• grateful1

          Thanks for this, Mollie. I found both of Fr. Barron’s statements (if they are indeed both his) extremely troubling. Your citation to Galatians in response to his first statement (that “we become God”) seems to me to confirm the wrongness of his statement. To say that “it is no longer I who live, but it is Christ who lives in me” is not at all the same thing as saying “we become God.” I do agree entirely with your second comment that Christ always knew Himself to be the Son of God. (For example, when Mary and Joseph found Him in the temple, He asked them, “Did you not know that I must be about my Father’s business?”). Who’s writing these reflections?

          • Madzi

            We read in Luke 2:52 that “He advanced in wisdom and age.”
            I found this on a Catholic forum and I do believe it explains what Father wrote:
            ” So was He deficient in wisdom before? No, the Fathers of the Church, after St. Athanasius, point out there is a difference between actual growth in wisdom, and growth in manifestation of it–how much He showed. He measured it out in accord with each point of age. If at age 3 for example He had shown His full wisdom, it would have been overwhelming. Rather, He chose a gradual self-revelation. Only late in His public life did he say such things as, “I and the Father are one” (John 10:30) and, “Before Abraham was, I AM” (John 8:58). Thus St. Athanasius, in his Third Oration Against the Arians, wrote: “Gradually as the body grew and the Word manifested itself in it. He is acknowledged first by Peter, then by all.”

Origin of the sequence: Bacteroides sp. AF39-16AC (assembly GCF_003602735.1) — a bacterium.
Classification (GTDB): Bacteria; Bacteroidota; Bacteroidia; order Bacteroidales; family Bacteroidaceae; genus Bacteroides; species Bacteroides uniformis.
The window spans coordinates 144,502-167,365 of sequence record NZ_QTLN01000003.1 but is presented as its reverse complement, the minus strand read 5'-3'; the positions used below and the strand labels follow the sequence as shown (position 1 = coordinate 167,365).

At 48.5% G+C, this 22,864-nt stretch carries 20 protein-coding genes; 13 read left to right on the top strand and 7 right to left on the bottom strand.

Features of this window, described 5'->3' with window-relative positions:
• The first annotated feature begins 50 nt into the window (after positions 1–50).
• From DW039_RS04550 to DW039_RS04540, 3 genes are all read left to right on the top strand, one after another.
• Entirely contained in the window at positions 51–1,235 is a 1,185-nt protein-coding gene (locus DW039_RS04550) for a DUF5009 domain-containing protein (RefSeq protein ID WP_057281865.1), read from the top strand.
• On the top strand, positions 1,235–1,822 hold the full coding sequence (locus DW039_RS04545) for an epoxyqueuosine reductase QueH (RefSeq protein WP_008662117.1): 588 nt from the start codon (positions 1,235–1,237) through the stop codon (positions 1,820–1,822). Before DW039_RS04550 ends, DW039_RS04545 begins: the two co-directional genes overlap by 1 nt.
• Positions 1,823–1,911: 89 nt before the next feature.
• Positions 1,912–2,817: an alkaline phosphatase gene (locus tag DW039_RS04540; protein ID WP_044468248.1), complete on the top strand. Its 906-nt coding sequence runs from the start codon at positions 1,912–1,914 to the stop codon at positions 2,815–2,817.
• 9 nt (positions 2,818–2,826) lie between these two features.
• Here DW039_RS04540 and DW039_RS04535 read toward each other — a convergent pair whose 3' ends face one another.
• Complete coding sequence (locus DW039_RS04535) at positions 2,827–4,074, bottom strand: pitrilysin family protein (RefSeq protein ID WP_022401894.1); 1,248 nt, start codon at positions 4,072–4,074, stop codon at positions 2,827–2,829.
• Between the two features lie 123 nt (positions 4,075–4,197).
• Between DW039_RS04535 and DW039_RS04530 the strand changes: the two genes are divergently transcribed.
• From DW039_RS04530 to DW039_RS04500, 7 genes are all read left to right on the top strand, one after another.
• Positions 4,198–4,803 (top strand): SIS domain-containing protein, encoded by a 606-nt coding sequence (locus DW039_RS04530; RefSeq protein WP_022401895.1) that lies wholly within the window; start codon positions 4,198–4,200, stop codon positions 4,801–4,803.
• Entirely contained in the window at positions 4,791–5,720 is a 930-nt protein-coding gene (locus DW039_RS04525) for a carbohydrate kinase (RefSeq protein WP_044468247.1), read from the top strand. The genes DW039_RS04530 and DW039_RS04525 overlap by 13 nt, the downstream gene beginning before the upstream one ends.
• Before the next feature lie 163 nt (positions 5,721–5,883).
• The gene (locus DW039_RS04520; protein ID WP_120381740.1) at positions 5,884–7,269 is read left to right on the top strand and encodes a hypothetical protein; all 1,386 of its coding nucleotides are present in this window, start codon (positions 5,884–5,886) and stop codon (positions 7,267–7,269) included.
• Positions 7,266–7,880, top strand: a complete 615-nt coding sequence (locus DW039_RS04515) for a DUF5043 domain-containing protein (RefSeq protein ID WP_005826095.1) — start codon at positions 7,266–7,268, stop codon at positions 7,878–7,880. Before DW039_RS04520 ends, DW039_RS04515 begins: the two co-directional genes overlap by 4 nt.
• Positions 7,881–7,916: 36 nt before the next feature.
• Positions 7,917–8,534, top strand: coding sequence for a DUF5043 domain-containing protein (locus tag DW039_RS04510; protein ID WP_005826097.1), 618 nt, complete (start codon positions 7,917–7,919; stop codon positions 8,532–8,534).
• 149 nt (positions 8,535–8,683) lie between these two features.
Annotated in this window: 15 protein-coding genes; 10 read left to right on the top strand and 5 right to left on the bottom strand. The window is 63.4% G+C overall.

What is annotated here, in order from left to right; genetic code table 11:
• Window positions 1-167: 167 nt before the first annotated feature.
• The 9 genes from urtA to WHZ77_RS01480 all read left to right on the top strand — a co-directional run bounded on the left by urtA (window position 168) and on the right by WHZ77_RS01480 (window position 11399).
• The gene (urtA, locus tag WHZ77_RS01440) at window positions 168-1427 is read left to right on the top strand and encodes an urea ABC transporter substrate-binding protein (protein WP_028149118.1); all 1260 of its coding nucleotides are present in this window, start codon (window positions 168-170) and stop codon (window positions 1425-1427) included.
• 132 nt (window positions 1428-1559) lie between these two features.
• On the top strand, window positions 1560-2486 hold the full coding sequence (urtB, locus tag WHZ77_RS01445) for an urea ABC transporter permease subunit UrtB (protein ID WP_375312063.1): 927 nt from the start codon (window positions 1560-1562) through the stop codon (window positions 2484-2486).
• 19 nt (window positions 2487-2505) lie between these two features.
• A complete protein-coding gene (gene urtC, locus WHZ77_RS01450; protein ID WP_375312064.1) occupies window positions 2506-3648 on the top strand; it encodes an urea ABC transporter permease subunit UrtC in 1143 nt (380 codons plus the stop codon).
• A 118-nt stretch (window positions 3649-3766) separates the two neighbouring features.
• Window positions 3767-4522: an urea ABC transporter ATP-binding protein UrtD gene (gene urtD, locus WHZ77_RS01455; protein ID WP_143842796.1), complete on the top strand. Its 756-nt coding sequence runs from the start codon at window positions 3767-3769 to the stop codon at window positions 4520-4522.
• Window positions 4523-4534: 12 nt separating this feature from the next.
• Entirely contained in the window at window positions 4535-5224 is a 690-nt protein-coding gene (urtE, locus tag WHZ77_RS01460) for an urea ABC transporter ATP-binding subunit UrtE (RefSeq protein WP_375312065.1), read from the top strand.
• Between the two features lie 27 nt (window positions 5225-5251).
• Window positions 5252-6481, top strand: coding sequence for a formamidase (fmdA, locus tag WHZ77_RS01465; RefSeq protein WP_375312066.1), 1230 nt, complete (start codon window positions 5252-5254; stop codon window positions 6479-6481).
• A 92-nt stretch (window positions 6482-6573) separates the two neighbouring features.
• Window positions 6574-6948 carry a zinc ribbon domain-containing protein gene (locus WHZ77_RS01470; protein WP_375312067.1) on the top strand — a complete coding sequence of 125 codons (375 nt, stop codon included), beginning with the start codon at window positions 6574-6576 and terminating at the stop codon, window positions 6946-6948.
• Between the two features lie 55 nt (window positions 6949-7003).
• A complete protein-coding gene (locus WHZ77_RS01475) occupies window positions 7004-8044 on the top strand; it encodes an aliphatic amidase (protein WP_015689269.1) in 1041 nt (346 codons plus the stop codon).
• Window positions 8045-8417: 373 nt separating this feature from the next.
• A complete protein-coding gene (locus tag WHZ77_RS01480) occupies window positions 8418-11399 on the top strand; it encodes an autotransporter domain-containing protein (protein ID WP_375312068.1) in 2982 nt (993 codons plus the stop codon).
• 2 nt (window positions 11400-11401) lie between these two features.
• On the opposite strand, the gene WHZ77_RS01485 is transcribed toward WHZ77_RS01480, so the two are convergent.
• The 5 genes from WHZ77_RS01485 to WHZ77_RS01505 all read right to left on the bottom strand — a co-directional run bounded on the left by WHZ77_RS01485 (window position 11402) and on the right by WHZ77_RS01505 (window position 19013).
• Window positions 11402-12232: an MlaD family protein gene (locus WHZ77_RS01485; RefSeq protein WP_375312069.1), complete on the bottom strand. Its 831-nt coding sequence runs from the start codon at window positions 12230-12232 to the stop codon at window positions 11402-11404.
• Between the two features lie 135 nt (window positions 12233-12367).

Again, in Mark 13:32 He Himself said He did not know the day of the end. Pope St. Gregory the Great gave us the answer to this in his Epistle to Eulogius: ‘… in the nature of His humanity He knew the day… but not from the nature of humanity did He know it.’ That is, in our terms, the information did register on His human mind, even though His humanity was not the source of that information.”